So, how about the world? Africa totals 421,892. Europe totals 498,668. Australia and Oceania have 507,792 members and Asia has 1,058,757. While the Church's presence in China (the most populous country on earth) is minimal, India (the second most populous country on earth) already has 11,690 members.These statistics are not shared so as to boast about the growth of Church membership, but it does prove Joseph Smith knew what he was talking about.

       All right. The Church relocates to the Rocky Mountains: check. Tens of thousands of saints there: check. Fill North and South America: check. Fill the world: check. What about the part about the saints standing in the Rocky Mountains until the coming of the Son of Man? That doesn't make sense, right? Isn't the Church supposed to relocate to Missouri? That's a topic for another day, but the short answer is no, there will likely be no mass exodus of LDS members from Salt Lake.Rather, the Church will still be alive and well in all parts of the world, including the Rocky Mountains. So that part of the prophecy is set to be fulfilled as well.

       "But what about that last part of the prophecy? The one about the Son of Man visiting the Saints in the Rocky Mountains? I hope you're not saying the Second Coming is all going to happen in Utah!" Thanks for the question, rhetorical heckler! No, I'm not making any such claim, and neither is the prophecy. If you read it carefully, you see the Savior's visitation to the Rocky Mountains is actually separate from the part about the Second Coming. It says only that Jesus will appear to the Saints at some point while they dwell in the West. And yes, that seems to have been fulfilled, as well. Has the Son of Man come to us? I think in many ways, the answer is yes. He comes to us through the words of the prophets and the many unique blessings we Rocky Mountain saints enjoy. But what about literal visits from the Savior?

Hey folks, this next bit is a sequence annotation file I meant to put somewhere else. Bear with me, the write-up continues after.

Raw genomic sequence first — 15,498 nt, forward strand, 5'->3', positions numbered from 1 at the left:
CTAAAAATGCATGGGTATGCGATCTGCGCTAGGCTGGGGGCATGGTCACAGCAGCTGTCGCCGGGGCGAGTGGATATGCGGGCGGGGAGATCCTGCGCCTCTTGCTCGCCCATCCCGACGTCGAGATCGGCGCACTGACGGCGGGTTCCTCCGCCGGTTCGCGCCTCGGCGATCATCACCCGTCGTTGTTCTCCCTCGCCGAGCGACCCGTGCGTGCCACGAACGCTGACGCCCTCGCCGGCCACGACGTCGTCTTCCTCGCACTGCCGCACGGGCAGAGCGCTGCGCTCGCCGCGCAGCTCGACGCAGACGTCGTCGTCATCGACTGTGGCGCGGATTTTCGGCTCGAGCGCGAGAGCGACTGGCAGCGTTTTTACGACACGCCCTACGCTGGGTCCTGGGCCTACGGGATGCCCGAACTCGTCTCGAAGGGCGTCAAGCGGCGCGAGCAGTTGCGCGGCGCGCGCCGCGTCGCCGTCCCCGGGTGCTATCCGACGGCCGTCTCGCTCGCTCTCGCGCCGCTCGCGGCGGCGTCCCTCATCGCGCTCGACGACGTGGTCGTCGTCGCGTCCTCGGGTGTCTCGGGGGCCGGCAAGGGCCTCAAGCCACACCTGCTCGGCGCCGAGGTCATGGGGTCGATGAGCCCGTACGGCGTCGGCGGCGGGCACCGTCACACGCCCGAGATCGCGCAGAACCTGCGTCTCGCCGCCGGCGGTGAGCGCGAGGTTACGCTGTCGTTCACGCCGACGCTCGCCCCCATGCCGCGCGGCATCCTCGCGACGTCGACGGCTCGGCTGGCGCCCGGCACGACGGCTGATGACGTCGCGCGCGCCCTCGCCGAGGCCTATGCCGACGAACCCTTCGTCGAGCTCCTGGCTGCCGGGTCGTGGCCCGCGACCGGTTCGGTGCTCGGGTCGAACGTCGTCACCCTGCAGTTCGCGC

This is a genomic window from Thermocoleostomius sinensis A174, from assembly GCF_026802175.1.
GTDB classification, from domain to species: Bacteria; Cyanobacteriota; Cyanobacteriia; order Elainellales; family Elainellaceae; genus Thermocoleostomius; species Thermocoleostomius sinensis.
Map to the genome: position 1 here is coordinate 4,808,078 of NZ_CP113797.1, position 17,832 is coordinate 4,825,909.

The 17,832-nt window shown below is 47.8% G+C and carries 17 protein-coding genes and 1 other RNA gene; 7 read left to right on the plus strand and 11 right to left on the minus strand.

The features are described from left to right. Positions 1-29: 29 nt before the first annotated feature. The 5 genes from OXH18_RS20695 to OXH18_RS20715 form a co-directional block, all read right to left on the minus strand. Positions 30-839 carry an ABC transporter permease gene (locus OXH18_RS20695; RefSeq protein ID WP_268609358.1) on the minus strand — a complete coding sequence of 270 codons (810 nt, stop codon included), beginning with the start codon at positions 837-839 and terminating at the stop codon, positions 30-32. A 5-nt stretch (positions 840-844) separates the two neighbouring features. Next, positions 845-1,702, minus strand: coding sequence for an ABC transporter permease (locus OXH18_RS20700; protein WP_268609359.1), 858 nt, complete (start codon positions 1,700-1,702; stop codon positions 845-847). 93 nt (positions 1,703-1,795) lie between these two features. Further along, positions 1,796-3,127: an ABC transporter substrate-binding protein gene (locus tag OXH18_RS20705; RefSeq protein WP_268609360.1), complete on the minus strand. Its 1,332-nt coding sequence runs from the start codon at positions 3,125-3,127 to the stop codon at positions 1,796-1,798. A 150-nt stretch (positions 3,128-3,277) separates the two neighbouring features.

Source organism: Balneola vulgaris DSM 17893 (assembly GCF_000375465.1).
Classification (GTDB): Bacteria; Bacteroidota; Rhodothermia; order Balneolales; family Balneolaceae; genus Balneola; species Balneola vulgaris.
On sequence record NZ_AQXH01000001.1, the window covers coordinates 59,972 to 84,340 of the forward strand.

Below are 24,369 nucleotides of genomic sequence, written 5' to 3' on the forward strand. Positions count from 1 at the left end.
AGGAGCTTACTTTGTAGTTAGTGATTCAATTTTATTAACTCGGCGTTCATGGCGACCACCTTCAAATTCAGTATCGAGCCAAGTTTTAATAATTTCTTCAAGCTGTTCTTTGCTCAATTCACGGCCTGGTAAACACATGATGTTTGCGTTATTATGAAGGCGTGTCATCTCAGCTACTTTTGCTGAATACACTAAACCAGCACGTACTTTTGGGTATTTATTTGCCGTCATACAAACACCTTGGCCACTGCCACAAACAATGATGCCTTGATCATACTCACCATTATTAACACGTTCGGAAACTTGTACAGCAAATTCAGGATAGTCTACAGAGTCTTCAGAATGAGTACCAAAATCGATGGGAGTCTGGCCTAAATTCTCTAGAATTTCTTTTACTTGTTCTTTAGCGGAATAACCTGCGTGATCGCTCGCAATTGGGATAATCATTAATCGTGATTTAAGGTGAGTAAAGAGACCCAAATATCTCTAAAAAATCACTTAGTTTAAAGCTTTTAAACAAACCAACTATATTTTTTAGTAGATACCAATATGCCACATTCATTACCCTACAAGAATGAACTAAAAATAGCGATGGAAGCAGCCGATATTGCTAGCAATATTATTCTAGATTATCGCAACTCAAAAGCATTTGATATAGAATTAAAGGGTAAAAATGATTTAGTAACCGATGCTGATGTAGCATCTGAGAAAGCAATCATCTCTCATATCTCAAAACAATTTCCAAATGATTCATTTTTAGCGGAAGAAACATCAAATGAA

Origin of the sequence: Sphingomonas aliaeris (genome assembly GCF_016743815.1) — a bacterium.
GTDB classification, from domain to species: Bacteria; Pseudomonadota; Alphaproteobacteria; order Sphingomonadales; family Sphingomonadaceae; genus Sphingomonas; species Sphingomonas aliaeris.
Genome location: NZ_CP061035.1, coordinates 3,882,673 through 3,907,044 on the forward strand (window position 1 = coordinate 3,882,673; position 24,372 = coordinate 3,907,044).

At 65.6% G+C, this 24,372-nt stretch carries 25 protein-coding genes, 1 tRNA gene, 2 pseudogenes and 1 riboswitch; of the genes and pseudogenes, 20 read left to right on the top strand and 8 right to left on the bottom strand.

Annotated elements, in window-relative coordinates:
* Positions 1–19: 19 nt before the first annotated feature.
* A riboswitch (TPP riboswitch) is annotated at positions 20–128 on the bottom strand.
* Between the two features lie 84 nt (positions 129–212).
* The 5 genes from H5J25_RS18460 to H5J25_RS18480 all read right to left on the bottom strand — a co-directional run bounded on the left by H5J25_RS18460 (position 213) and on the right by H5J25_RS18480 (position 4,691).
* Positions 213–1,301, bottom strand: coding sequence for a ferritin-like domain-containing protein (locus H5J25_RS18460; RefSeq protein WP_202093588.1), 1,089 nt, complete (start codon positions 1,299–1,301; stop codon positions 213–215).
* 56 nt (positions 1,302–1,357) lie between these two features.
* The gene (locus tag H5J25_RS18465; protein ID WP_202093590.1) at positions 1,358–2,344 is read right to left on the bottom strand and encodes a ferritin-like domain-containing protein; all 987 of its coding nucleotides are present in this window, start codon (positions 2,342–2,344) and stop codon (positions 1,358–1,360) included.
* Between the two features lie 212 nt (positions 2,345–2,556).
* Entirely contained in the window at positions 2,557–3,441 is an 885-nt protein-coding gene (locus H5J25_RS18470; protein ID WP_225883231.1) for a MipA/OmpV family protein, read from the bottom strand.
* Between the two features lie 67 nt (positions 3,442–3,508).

While not all modern spiritual manifestations of this kind have been documented (nor should they be, considering their sacred nature) there is one we know of which fits this prophecy. Following the death of President Wilford Woodruff in 1898, Lorenzo Snow was very troubled about the great responsibilities that had fallen on his shoulders. He was senior apostle and was seeking guidance in the Salt Lake temple when the Savior appeared to him. His granddaughter relates the story as he told it to her while the two were in the temple. 

"Grand-pa ...said: ‘He stood right here, about three feet above the floor. It looked as though He stood on a plate of solid gold.’ “Grand-pa told me what a glorious personage the Savior is and described His hands, feet, countenance and beautiful white robes, all of which were of such a glory of whiteness and brightness that he could hardly gaze upon Him."8 
        Rocky Mountain setting. Visit from the Savior. It seems that part of the prophecy has been fulfilled, as well. 

       While some may doubt this prophecy's authenticity, it has been proven not only to be a statement actually given by Joseph Smith, but also to be a remarkable prediction that is being fulfilled before our eyes. It has been fulfilled in ways not even President Woodruff could have foreseen when he related it in conference. I have a feeling it will come to be fulfilled in numerous other ways as time goes on. So if you're looking for a faith-boosting prophecy with legitimate documentation to back it up, then look no further. This one's as prophetic as they come.

1. "Criticism of Mormonism...Forged Rocky Mountain Prophecy." FairMormon. Accessed February 27, 2015.

2. Woodruff, Wilford. "Conference Reports of The Church of Jesus Christ of Latter-day Saints." April 1898. Accessed February 27, 2015.

3. "A Portrait of Mormons in the U.S." Pew Research Centers Religion Public Life Project RSS. July 23, 2009. Accessed February 27, 2015.

4. Canham, Matt. "Census: Share of Utah's Mormon Residents Holds Steady." Salt Lake Tribune. April 17, 2012. Accessed February 27, 2015.

5. "LDS Statistics and Church Facts | Total Church Membership." December 2013. Accessed February 27, 2015.

6. see LDS Statistics
7. "Revelation after Joseph Smith/Missouri Myths." FairMormon. Accessed February 27, 2015.

8. Bassett, Arthur R. "Lorenzo Snow: Decisions of a Young Man." Liahona, May 1993.